Memphis’s Identity Crisis: Subdued?

Posted on May 22, 2011 by

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Talut El-Amin, Photographer, May 16, 2011

President Barack Obama

Booker T. Washington High School, Grizzlies Basketball, and The Great Flood of Memphis are this year’s historical points that placed Memphis into stardom; along with B.B. King, W.C. Handy, Elvis Presley, and Memphis in May; home of the blues, world-renowned Civil Rights Museum, and four Fortune 500 International Headquarters including Service Master.  With this level of world recognition has Memphis entered into the 21st century?  Can Memphis continue its forward drive by defeating racism and making way for over half of its population a chance at the table of trade and commerce? If with all the above accomplishments Memphis fails to get its hands around her number one problem; racism, only then can Memphis  be condemned as the most racist and foremost in difficulty towards this end.  Completion of several more important jobs would help its African-American population; cut its incarceration and abortion rates, view crime and violence from a new base; most crimes are done for money, economic crimes. The questions are: Can more and better paying jobs reduce  crime?  Can better education or longer education work? Or, should Memphis continue to spend billions, over the century, on jails, policing, and security?  The latter question is all about taxes; who’s willing to accept this huge tax bill?

Memphis arsenal includes its Housing and Community Development Department, a branch of government that fights against despicable, deplorable, and regrettable conditions of Memphis small African-American business community. What has this department done to discuss a lack of business competitiveness and opportunities?  Why hasn’t African-American businesses grown over the past decade in direct opposition to cities like Atlanta, Dallas, and Birmingham?  And, why hasn’t the gross city production output of African-American business community increased?  Is the output so small that it isn’t on any rating scale, what so ever?  With massive worldwide failures among ethnic business groups in finance and manufacturing: It’s time to give African-Americans a chance at trade and commerce.  Yes, for years major business leaders conferred among themselves that African-Americans aren’t qualified or experienced managers, creating an invisible glass ceiling and a revolving door that Africa-Americans can’t ever get above or around; effectively, repelling them from the fruits of prosperity and opportunities that millions enjoy: Denying Memphis’ best thinkers an opportunity to place Memphis on the map, as a commercial center, where all of her citizens could reach the highest level of business success. Commercial leadership, across all spectrums, must trust African-American entrepreneurs so that, from this point forward, they can work in every area to  create jobs, wealth, and a future for Memphis, as an economic center as Atlanta, New York, Chicago, and L.A.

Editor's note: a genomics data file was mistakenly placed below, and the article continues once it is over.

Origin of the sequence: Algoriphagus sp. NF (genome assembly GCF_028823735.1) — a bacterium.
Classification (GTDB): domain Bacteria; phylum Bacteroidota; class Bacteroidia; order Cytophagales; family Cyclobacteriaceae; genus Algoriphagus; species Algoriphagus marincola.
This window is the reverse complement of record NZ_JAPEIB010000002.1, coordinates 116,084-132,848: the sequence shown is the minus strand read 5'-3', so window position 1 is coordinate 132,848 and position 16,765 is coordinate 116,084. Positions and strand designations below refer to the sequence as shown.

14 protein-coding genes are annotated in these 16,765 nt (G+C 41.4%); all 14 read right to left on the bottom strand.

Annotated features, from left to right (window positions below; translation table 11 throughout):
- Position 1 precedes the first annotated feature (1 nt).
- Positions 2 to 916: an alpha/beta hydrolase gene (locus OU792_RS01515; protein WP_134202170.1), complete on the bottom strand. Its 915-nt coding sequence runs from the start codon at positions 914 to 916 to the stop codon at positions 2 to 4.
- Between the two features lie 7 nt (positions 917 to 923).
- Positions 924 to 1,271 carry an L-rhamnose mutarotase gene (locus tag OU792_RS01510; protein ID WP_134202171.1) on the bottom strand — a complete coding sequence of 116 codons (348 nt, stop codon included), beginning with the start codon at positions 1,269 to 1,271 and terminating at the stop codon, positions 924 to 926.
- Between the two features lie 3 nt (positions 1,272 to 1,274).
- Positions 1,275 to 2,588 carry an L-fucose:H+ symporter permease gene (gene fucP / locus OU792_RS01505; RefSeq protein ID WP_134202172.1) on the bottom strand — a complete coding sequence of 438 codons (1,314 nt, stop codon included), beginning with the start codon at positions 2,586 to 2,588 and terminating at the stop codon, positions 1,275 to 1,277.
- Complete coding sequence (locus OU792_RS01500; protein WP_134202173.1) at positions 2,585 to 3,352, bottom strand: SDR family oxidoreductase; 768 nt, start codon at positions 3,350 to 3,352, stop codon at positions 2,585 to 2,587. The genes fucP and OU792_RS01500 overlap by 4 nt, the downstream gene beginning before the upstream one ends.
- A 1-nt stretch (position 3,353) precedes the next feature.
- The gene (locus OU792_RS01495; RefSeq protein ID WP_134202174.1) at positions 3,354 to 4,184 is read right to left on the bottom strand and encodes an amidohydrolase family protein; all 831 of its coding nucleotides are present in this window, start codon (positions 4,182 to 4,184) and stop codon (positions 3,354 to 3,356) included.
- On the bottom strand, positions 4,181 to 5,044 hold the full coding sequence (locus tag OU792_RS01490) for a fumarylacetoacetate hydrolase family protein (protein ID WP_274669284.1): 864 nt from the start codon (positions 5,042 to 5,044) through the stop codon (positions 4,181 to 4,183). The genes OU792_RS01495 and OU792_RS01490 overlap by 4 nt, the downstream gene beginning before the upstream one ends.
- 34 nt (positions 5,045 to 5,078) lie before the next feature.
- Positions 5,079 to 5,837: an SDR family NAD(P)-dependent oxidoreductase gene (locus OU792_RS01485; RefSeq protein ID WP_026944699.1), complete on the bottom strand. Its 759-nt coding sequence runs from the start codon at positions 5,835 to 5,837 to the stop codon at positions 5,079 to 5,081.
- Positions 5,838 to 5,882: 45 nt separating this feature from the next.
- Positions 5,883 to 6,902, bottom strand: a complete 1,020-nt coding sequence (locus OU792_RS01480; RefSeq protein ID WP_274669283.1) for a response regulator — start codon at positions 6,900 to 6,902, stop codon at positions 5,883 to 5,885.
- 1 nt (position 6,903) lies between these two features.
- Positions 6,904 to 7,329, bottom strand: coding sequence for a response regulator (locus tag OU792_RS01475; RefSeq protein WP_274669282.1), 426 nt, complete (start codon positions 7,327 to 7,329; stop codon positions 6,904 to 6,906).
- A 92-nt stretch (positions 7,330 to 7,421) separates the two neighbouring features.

Talut El-Amin, Photographer, May 2011

The River Rise

My last question deals with a single department of government: Housing and Community Development.  Has Robert Lipscomb held his job as director to long? Yes, a golden
opportunity, over the past decade, has gone and come without any real change.  Memphis has been at a virtual economic growth standstill.  For over a decade, Mr. Lipscomb has focused 100% of his attention on big business as a motor of change but, hasn’t produced any change or chance for African-American business entrepreneurs.  His focus on
housing is federal funded projects but; still, most beneficiaries of these federal funded housing projects aren’t African-Americans.  Under the leadership of Mr. Lipscomb, African-American small business owner have suffered; for years he has organized seminars, programs, and meetings designed to create networking and education that produced nothing but wasted time.  The best and quickest way to meet success and change is to fire or ask for Mr. Lipscomb’s resignation; replace him with a progressive person who isn’t  intimidated by African-American growth possibilities and potential. It’s well known that, in other cities, African-American business successes came about as a result of a full partnership across the races.

Evidence of how successful African-American business leaders can become; is in Cliff Dates and his successful CDA Global Security Company.  Mr. Dates, Tri-State Defender’s, Men
of Excellence
, is the largest African-American owned employer in Memphis if not in the mid-southern states.  This being the truth, Memphis has a lot to wish with a population that’s 62.41% African-American.

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